What is a Recovery Coach?
A Recovery Coach is a trained non-clinical individual interested in promoting recovery by removing barriers and obstacles to recovery and serving as a personal guide and mentor for people seeking or already in recovery.
The relationship is very personal. This peer-to-peer strength based approach to addiction focuses on a person’s assets while maintaining and deepening recovery.
During each meeting, the person in recovery chooses the focus of conversation, while the coach listens and contributes observations and questions. This interaction creates clarity and moves the individual toward action. Recovery Coaching supports the client’s progress in recovery by providing greater focus and awareness of choices, actions, and responsibility. Coaching concentrates on where individuals are now and what they are willing to do to improve their lives.
A Recovery Coach helps the person in recovery rebuild his or her life after dealing with their addiction by:
• Working with their strengths
• Resolving their limitations
• Helping create the life they want
• Reaching their potential
Through this process of change, those in recovery hope to improve their health and wellness, live a self-directed life, and strive to reach their full potential.
When Should You Use a Recovery Coach?
People seek out a Recovery Coach at various times during their recovery. The best time to pursue the services a Recovery Coach is the moment a person is considering recovery. Some people may consider using a Recovery Coach prior to changing their unhealthy behavior(s) because the idea of change can be terrifying.
Still others may utilize a Recovery Coach after attending a rehab treatment facility. This is when there is the greatest risk of relapse. According to the NIDA (National Institute on Drug Abuse), there is a 60% relapse rate for substance abuse patients and the NIAAA (National Institute on Alcohol Abuse and Alcoholism) found evidence that 90% of Alcoholics relapse at least once after Rehab.
A Recovery Coach can assist a client with substance behavior misuse or addictions including:
- Drug and/or alcohol abuse
- Eating Disorders
- Mental Illness
What’s the difference between a 12-Step Sponsor, a Therapist and a Recovery Coach?
Recovery Coaching is intended for those are looking for a peer-to-peer support system
Therapy is for those who are seeking relief from emotional or psychological pain. Recovery Coaching is often used in conjunction with therapy but should not be considered a substitute for therapy.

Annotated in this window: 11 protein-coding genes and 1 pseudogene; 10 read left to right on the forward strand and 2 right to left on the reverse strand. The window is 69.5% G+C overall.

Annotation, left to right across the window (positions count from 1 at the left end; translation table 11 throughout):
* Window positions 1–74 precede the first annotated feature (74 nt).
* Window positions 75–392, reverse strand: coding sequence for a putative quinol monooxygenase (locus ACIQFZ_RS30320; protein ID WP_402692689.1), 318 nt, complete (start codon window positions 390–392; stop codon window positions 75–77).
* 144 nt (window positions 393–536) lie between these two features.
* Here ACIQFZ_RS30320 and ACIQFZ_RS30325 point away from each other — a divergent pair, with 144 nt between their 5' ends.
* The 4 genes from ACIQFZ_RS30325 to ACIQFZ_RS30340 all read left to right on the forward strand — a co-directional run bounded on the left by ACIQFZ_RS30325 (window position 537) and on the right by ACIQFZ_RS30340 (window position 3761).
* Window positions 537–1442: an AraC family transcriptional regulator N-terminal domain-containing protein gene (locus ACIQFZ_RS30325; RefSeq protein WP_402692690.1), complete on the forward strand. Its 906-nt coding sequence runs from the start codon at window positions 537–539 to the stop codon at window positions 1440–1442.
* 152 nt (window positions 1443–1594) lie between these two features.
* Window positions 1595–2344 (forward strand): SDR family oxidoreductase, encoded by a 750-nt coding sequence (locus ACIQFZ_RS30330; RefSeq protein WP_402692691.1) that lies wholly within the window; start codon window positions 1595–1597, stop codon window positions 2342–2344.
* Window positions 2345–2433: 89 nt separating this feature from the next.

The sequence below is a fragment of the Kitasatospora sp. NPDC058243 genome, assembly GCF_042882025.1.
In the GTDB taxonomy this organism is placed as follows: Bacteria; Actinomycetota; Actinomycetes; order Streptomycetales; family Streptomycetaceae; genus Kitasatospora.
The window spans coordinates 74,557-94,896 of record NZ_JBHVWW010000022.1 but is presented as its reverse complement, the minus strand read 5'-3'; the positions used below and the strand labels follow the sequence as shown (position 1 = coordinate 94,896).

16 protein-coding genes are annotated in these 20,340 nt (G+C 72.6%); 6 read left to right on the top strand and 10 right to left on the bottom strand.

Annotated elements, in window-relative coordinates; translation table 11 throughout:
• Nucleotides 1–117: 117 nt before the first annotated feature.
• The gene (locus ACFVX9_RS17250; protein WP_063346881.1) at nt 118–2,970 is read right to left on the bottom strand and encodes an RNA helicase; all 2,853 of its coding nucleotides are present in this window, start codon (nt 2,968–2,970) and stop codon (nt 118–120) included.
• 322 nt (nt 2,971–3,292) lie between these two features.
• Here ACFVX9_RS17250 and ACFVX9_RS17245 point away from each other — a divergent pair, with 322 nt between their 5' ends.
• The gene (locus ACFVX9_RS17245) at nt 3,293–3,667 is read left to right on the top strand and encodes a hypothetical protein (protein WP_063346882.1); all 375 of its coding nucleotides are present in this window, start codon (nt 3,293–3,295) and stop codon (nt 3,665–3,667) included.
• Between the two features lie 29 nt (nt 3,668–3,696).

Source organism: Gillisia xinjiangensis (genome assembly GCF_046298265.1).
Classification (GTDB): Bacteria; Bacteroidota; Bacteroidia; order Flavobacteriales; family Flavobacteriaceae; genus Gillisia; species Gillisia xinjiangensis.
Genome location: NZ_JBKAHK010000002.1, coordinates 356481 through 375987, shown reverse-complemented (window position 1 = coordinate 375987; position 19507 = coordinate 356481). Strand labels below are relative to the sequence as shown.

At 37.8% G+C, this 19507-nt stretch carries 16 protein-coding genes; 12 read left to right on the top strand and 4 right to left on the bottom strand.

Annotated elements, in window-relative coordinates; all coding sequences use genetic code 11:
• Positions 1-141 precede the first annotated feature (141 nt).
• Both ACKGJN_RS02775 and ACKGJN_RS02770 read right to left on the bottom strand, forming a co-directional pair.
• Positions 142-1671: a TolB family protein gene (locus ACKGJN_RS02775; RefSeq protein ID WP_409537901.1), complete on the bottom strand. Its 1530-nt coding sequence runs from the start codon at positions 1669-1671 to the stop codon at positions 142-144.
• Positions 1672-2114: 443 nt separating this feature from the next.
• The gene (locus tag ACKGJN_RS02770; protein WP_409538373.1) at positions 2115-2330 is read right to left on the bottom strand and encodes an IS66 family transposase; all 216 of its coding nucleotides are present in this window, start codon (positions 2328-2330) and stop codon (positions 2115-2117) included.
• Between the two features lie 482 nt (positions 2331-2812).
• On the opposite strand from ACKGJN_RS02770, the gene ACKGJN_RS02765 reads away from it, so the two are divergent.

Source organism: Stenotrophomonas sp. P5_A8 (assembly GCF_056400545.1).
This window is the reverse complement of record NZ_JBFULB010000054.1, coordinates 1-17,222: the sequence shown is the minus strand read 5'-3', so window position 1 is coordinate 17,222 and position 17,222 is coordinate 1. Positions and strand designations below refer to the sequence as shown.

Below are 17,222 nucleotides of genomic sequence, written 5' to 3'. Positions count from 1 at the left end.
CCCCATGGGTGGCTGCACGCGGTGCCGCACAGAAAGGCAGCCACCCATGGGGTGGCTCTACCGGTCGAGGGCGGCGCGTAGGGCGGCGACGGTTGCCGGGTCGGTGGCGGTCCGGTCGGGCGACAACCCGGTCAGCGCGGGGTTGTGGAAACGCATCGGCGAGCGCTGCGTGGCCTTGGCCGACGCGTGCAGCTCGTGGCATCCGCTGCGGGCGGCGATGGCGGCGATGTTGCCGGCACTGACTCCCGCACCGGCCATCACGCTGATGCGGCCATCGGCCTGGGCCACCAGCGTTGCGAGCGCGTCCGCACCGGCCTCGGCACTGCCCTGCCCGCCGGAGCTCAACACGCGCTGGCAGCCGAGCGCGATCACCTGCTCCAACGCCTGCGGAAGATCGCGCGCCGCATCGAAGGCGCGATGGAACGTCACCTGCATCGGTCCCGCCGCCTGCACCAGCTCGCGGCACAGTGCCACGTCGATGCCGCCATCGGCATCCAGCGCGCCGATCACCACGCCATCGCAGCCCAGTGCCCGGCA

Recovery Coaching ethics and guidelines require that if a client is primarily seeking relief from emotional or psychological pain they must to be referred to a therapist.
Recovery Coaching focuses on the present and future while therapy focuses primarily on the past. In therapy the concern is how unresolved issues are impacting the present. With Recovery Coaching the question is what can be done today to move the client forward toward their goals and the realization of their vision of wellness.
Counseling refers to giving advice while Recovery Coaches present options. Counseling implies a “one-up” relationship where the counselor is the expert, whereas the Recovery Coach is neither expert nor authority nor healer; rather, the individual is the expert about his or her life.
Recovery Coaching can be distinguished from counseling and many other professional relationships in that Recovery Coaching is based on partnership. Counselors, doctors, and consultants have expert knowledge that they impart in the form of advice, diagnosis, or providing a solution. A Recovery Coach’s job is to get the client to think. Recovery Coaches rarely give advice. They don’t diagnose. Instead, they work with their client to come up with their own solutions, to make their own choices, and they support their client to stay on track and take the actions that bring about transformation.
A sponsor functions within the capacity of 12-step programs (e.g. Alcoholics Anonymous, Narcotics Anonymous, etc.). A sponsor’s role is to help their sponsee stay clean and sober by working through the 12 steps and using the program and fellowship effectively to stop addictive behaviors. Sponsors have a singleness of purpose—to help sponsees live by the steps and traditions and cleaning up the past. A sponsor does not receive payment for their work but does benefit on a personal level from the support they offer others by staying clean and sober or abstinent themselves. Nor do sponsors integrate community support into the 12-step program.
A Recovery Coach is not limited to using the steps and traditions of a 12-step program and may not focus as much on the past in the way that a sponsor does. Recovery Coaches are not affiliated with any 12-step program and do not promote a particular pathway to recover. Although many Recovery Coaches are members of 12-step programs and have a sponsor, a Recovery Coach’s job is to challenge and support individuals as they make lifestyle changes and begin to have a better quality of life.